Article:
God's Trombones: Seven Negro Sermons in Verse is a 1927 book of poems by James Weldon Johnson patterned after traditional African-American religious oratory. African-American scholars Henry Louis Gates and Cornel West have identified the collection as one of Johnson's two most notable works, the other being Autobiography of an Ex-Colored Man.
I remember hearing in my boyhood sermons that were current, sermons that passed with only slight modifications from preacher to preacher and from locality to locality. Such sermons were: "The Valley of Dry Bones," which was based on the vision of the prophet in the 37th chapter of Ezekiel; the "Train Sermon," in which both God and the devil were pictured as running trains, one loaded with saints, that pulled up in heaven, and the other with sinners, that dumped its load in hell; the "Heavenly March," which gave in detail the journey of the faithful from earth, on up through the pearly gates to the great white throne. Then there was a stereotyped sermon which had no definite subject, and which was quite generally preached; it began with the Creation, went on to the fall of man, rambled through the trials and tribulations of the Hebrew Children, came down to the redemption by Christ, and ended with the Judgment Day and a warning and an exhortation to sinners.
Johnson explains the title's use of the trombone by discussing the vocal and rhetorical qualities of a preacher he had recently heard who, he felt, exemplified the compelling and persuasive nature of the folk preacher, naming the trombone as "the instrument possessing above all others the power to express the wide and varied range of emotions encompassed by the human voice — and with greater amplitude." He also cited a dictionary definition that noted the trombone as being the brass instrument most resembling the range and sound of the human voice.
The seven poems were composed primarily in 1926, with "Go Down[,] Death" being composed in the space of a single afternoon on Thanksgiving Day, 1926, and the remaining five poems during a two-week retreat; "The Creation," the first poem of the set, had been composed about 1919.
The work went on to find acclaim in many circles, proving "enormously popular among both the black cognoscenti as well of the masses of black Americans" and being used widely in oratorical contests; poet Owen Dodson wrote Johnson in 1932 to tell him that Dodson and his brother had taken first and second place in a poetry-recitation competition with works from that volume.
Gates and West particularly note that the work "attempts a mimetic capturing of the black church sermon... without making recourse to the misspellings and orthographic tricks often employed in representing black vernacular speech." Dorothy Canfield Fisher, in a personal letter to the poet to thank him and offer to help promote the collection, praised the work as "heart-shakingly beautiful and original, with the peculiar piercing tenderness and intimacy which seems to me special gifts of the Negro. ...it is a profound satisfaction to find those special qualities so exquisitely expressed."
The poem "The Creation" was used in the 1951 film Five, serving as the soliloquy for the character Charles, played by African-American actor Charles Lampkin. Lampkin convinced film-maker Arch Oboler to include excerpts of the poem in the final script of Five where it would become Lampkin's soliloquy for his character Charles. This may be the first time that audiences in the USA, Latin America, and Europe were exposed to African-American poetry, albeit not identified as such in the film.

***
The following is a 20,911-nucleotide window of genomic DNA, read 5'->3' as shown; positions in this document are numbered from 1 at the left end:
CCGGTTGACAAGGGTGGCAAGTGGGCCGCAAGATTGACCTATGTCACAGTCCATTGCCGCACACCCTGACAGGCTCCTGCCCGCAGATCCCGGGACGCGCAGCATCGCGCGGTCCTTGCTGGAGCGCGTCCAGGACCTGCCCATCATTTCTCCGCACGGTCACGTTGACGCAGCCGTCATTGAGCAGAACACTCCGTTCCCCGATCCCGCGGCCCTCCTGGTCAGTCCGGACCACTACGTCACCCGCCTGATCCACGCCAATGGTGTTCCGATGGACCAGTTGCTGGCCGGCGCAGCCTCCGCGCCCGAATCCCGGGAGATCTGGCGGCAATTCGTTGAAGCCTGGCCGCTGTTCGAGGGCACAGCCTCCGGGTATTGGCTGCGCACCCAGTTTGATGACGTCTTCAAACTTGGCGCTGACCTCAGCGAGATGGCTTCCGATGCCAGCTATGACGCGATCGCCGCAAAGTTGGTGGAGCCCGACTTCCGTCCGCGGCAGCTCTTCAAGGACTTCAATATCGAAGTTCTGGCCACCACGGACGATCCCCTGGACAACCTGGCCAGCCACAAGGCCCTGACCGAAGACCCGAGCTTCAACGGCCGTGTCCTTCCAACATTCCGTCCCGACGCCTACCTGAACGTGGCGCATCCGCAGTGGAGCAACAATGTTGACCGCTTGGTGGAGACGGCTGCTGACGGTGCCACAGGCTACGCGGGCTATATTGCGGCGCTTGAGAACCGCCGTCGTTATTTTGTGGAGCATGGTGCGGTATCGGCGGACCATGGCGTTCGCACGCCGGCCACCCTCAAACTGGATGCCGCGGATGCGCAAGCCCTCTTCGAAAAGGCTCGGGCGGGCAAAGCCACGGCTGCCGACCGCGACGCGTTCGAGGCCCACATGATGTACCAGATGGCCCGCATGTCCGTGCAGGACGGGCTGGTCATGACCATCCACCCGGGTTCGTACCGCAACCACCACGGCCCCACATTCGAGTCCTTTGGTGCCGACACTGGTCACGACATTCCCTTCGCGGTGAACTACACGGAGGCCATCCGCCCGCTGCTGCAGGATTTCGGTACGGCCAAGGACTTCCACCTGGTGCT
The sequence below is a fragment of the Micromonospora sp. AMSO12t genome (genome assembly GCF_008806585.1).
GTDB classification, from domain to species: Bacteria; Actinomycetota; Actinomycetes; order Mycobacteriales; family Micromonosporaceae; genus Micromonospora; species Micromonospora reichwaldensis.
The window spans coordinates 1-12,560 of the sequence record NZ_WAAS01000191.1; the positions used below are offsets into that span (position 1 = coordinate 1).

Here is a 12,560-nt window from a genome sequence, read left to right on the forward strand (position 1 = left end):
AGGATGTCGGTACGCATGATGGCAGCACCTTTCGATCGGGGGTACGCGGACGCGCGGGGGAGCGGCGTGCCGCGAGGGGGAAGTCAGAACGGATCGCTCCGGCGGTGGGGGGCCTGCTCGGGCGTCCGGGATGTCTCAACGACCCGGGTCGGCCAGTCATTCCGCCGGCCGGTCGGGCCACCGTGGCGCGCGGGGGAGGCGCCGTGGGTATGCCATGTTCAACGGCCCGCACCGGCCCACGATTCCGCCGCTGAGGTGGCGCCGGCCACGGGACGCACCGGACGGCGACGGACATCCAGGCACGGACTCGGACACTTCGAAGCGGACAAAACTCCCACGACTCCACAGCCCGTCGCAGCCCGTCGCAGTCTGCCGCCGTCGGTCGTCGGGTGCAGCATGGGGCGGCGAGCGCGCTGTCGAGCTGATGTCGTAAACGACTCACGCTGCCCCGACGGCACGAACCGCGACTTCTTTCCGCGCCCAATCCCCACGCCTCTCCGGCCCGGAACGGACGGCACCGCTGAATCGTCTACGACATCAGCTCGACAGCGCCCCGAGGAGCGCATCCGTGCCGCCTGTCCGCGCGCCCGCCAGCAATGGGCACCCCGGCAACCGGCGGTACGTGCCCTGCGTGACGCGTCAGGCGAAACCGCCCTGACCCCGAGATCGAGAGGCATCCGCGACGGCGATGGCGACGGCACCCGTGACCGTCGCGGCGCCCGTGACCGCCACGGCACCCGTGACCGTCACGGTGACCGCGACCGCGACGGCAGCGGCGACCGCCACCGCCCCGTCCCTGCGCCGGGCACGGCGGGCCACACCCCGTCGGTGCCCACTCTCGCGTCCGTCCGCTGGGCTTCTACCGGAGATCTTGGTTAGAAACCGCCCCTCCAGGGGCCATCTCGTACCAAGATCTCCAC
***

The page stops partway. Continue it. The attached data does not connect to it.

The book comprises seven poems:
- "Listen, Lord — A Prayer" – an invocation
- "The Creation" – A narrative retelling of the creation of human as told in the Bible. Instead of being a distant force, the Creator character is imbued with personality and speaks in familiar language.
- "The Prodigal Son" – from the biblical parable of the prodigal son
- "Go Down Death — A Funeral Sermon" – in which Jesus is depicted as sending his servant, Death, to bring to heaven a weary woman who is old and ready to die, so that she can rest
- "Noah Built the Ark" – retelling the biblical stories of Adam and Eve, a story of how sin entered the world, and of Noah and the Great Flood sent to cleanse the earth
- "The Crucifixion" – telling the story of Jesus' crucifixion
- "Let My People Go" – telling the biblical story of Moses and his work freeing the Hebrew slaves from Egypt, which has often been the basis of comparisons to the African-American slavery experience in the United States
- "The Judgment Day" – the prophetic story of the Apocalypse
- Gates & West 2002, p. 60.
- Johnson 1964, pp. 1–2.
- Johnson 1964, pp. 7.
- Byrd 2008, p. 144.
- The Creation, illustrated by James E. Ransome, Holiday House, 1994, flyleaf.
- Price, Kenneth M; Oliver, Lawrence J (1997), Critical essays on James Weldon Johnson, GK Hall, p. 4,
In contrast to [his previous scholarly publication] Fifty Years, God's Trombones... was a critical and popular success.
- Byrd 2008, p. 145.
- Gates & West 2002, p. 62.
- Fisher, Dorothy Canfield (1993), Madison, Mark J, ed., Keeping fires night and day: selected letters of Dorothy Canfield Fisher, University of Missouri Press, p. 127.
- Bruno, Daniel (grandson of Charles Lampkin); et al. "5ive". Charles Lampkin Foundation. Retrieved November 19, 2017.
- Sanz, Daniel Bruno (November 17, 2011) [September 5, 2009]. "Bad Dreams From My Grandfather". The Blog. HuffPost. Retrieved November 19, 2017.
- Byrd, Rudolf, ed. (2008), The essential writings of James Weldon Johnson, Random House.
- Gates, Henry Louis; West, Cornel (2002), The African-American century: how Black Americans have shaped our country, Simon & Schuster.
- Johnson, James Weldon (1964) , God’s trombones: seven negro sermons in verse (hardback), Douglas, Aaron Ill; Falls, CB lettering, New York: Viking.